BOOKS.. that alter us
nothing unusual there.. but taking into account I haven't read a book for close to 20 years.... I realized that maybe we could pass on to younger members that the written words have a great impact also ...
a picture is worth a thousand words ... there are many thousands of words in a good book though..
so.... leaving religion (and photo's) out of it... thought I might ask.. what are the top 5 books that folks think may have had an impact on the way they view life.
Zen and the Art of Motorcycle Maintenance, by Robert Persig (god, I hate being a cliche, but there it is)
Chop Wood, Carry Water: A Guide to Finding Spiritual Fulfillment in Everyday Life, by Rick Fields
Real World Photoshop, by David Blattner and Bruce Fraser
Ringworld, by Larry Niven
Growing a Business, by Paul Hawken
Ishmael - Daniel Quinn
In the Absence of the Sacred: The Failure of Technology and the Survival of the Indian Nations - Jerry Mander
Diet for a New America - John Robbins
Spiritwalker - Hank Wesselman
The Alchemist - Paulo Coelho
Chaos by James Gleick
Art and Fear by David Bayles and Ted Orland
The Pleasure of Finding Things Out: The Best Short Works of Richard P. Feynman by Richard Feynman (actually, any book by Feynman is a wonderful read!)
Night by Elie Wiesel
The Real Frank Zappa Book by Frank Zappa...
...I'll throw in one more - Fast Food Nation by Eric Schlosser
You asked for 5, but I was on a roll!
Rondon... Interesting thread. You got me rollin'...
Simple Abundance, Sarah Ban Breathnach. (Strong reinforcement for the "Attitude of Gratitude" model for living.)
Awaken the Giant Within: How to Take Immediate Control of Your Mental, Emotional, Physical & Financial Destiny!, Anthony Robbins. (Biggest breakthrough: I have the power to choose my attitude.)
The 21 Success Secrets of Self-Made Millionaires: How to Achieve Financial Independence Faster and Easier Than You Ever Thought Possible, Brian Tracy. (The title is very misleading; it was definitely used for marketing purposes. The focus is on work habits and attitudes for success.)
Unleashing the Power Within: How to Change Who You Are to Get What You Want, Joe Land.
A Whack on the Side of the Head; A Kick in the Seat of the Pants, Roger van Oche. (The ultimate book on spurring creativity.)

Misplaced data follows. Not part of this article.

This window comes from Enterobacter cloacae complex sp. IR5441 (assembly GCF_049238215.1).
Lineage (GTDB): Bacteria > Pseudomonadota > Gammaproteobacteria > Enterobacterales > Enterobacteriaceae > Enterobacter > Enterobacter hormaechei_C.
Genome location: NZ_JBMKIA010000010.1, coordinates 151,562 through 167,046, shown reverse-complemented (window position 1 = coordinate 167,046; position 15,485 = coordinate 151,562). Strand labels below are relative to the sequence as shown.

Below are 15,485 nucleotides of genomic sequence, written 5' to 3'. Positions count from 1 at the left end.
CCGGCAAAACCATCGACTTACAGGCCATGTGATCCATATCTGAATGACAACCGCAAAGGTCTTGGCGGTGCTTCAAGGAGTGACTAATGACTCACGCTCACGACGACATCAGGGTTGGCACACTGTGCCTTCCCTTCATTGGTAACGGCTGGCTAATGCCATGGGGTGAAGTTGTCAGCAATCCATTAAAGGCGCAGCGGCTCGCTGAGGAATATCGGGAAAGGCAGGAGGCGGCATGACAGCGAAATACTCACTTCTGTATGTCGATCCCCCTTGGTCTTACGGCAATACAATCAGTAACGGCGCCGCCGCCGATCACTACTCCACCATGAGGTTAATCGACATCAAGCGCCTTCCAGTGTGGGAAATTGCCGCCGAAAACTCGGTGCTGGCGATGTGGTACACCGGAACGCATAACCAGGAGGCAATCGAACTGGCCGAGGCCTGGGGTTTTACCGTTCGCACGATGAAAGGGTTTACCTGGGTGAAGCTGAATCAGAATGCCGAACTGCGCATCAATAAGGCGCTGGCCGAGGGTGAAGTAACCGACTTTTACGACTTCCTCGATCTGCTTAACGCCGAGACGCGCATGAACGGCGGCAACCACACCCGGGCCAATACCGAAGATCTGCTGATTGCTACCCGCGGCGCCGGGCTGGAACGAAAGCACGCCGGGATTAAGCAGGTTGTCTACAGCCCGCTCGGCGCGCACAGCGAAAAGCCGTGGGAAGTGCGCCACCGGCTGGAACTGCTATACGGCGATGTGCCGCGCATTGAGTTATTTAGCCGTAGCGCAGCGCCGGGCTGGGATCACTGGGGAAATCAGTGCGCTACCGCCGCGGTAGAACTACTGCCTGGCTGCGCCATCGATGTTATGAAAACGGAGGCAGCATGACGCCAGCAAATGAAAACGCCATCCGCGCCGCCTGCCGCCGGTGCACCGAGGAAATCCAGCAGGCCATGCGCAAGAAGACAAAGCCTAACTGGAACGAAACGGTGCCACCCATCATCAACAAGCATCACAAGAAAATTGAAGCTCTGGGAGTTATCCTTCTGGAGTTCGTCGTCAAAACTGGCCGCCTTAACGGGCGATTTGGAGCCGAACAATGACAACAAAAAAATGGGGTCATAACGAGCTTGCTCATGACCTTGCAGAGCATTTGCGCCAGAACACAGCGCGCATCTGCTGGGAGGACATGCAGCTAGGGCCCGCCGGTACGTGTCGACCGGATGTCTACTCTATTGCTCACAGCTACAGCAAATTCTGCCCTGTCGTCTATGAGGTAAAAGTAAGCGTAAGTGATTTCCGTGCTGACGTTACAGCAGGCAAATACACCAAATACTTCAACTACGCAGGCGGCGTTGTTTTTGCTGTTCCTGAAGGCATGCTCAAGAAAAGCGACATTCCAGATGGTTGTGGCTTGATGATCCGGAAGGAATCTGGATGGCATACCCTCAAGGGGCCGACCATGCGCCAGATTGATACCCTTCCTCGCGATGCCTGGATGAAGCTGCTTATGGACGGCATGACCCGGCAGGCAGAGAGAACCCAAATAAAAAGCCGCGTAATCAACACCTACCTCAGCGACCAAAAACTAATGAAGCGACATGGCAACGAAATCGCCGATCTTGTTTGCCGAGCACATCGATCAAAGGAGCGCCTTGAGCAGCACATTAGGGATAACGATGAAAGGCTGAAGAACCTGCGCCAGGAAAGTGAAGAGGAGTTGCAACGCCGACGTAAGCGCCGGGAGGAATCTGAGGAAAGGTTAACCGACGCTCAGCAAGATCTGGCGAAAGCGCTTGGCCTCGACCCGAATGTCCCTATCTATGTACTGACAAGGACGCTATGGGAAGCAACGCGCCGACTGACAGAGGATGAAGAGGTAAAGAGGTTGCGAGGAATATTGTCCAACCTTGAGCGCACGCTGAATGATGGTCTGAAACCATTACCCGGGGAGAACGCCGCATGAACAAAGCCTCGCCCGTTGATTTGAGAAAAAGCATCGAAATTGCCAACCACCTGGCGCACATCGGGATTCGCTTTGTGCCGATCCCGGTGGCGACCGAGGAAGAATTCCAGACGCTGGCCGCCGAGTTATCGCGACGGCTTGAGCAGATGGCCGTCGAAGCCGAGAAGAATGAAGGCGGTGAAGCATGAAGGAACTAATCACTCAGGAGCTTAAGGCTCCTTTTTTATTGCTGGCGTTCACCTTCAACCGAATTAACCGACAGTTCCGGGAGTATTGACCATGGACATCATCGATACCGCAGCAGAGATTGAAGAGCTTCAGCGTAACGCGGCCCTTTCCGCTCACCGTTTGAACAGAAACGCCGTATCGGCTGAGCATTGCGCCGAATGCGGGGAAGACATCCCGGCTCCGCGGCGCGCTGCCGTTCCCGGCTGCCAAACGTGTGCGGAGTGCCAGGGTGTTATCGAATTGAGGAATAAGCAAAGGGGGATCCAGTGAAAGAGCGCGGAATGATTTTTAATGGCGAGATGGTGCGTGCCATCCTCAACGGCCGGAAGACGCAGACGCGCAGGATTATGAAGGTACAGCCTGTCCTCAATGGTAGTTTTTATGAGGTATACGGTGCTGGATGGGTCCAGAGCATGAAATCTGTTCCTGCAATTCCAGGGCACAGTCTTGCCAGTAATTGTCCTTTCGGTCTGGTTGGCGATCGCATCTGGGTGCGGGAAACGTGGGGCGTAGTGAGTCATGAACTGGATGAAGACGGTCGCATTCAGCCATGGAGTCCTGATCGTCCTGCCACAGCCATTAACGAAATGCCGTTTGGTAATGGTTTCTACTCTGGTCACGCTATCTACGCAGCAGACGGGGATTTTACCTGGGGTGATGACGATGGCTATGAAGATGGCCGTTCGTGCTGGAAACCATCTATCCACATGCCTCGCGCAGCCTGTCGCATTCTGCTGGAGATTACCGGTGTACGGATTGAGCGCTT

Success Is Never Ending. Failure Is Never Final, by Robert Schuller. (Came in especially handy when I was unemployed [for the first time in my life] for nearly a year and was having a heck-of-a-time finding work. Then I was hired by Microsoft, and lemons eventually turned to lemonade.)
1-2-3 Magic: Effective Disciplin for Children 2-12, Thomas W. Phelan, Ph.D. (Utilizing these techniques have made the first almost 6 years of parenting a lot more sane. Based on feedback we get from parents and teachers, they're working well.)
The Girl, The Gold Watch and Everything, John D. McDonald.
White Fang and Call of the Wild, Jack London.
OK. I'll shutup now :o and go back to (re)reading what I think is the absolute best Photoshop book on the planet, one reviewed and discussed many times at RP, one written by Katrin.
"The Mother West Wind Stories" that I read as a child reinforced my love of nature and animals, and my belief that every thing on this Earth has its purpose and justification for existence. These stories also strongly taught ethics, and probably made even more sense to me than my parents' teachings about the importance of hard work, respectful treatment of each other, and doing the right thing every day.
"Marshmallow" is also a child's book -- a simple story of an old lady, her cat, and the addition of a baby bunny to the household. The storyline included cute little poems, and the book was illustrated (no photos, Ron -- I'm not breaking any rules) with soft, lovely charcoal drawings. I love this book! I'm sure that I already loved cats when I first read the book (or had it read to me), but after I read it, I also loved poetry, illustrations, and bunnies. "A house is not a home without a bunny!"
"The Lord of the Rings" trilogy (first read one summer while I was in college) opened my eyes to the Beauty of the written word -- this was the first time that I enjoyed the descriptions of the people, their surroundings, etc. instead of scanning it quickly to get to the "good stuff" -- the plot turns, the action, the character development. To this day, I can turn to ANY page in the three books and enjoy what I read, instead of having to go to the beginning of a chapter to be in synch with the storyline. I also think of Frodo and Sam when I am faced with a big challenge -- I try to be a brave hobbit.
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